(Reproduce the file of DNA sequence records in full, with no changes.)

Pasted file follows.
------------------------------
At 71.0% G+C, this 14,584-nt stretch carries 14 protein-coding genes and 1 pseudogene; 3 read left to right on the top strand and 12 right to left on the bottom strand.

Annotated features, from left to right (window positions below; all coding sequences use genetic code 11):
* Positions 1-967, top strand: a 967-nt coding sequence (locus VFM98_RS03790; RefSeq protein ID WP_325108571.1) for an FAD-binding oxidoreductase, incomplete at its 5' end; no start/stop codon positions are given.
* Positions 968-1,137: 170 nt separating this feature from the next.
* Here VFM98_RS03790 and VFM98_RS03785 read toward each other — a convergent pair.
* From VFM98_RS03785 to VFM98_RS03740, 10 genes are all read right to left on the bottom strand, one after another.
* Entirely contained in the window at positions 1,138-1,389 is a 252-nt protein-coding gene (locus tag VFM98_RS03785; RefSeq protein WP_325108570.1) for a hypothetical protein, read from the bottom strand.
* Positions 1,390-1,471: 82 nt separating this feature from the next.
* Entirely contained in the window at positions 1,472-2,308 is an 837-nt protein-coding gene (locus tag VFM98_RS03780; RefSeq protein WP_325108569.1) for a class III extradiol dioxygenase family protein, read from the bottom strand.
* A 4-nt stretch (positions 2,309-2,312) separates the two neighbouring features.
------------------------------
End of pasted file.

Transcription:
At 71.0% G+C, this 14,584-nt stretch carries 14 protein-coding genes and 1 pseudogene; 3 read left to right on the top strand and 12 right to left on the bottom strand.

Annotated features, from left to right (window positions below; all coding sequences use genetic code 11):
* Positions 1-967, top strand: a 967-nt coding sequence (locus VFM98_RS03790; RefSeq protein ID WP_325108571.1) for an FAD-binding oxidoreductase, incomplete at its 5' end; no start/stop codon positions are given.
* Positions 968-1,137: 170 nt separating this feature from the next.
* Here VFM98_RS03790 and VFM98_RS03785 read toward each other — a convergent pair.
* From VFM98_RS03785 to VFM98_RS03740, 10 genes are all read right to left on the bottom strand, one after another.
* Entirely contained in the window at positions 1,138-1,389 is a 252-nt protein-coding gene (locus tag VFM98_RS03785; RefSeq protein WP_325108570.1) for a hypothetical protein, read from the bottom strand.
* Positions 1,390-1,471: 82 nt separating this feature from the next.
* Entirely contained in the window at positions 1,472-2,308 is an 837-nt protein-coding gene (locus tag VFM98_RS03780; RefSeq protein WP_325108569.1) for a class III extradiol dioxygenase family protein, read from the bottom strand.
* A 4-nt stretch (positions 2,309-2,312) separates the two neighbouring features.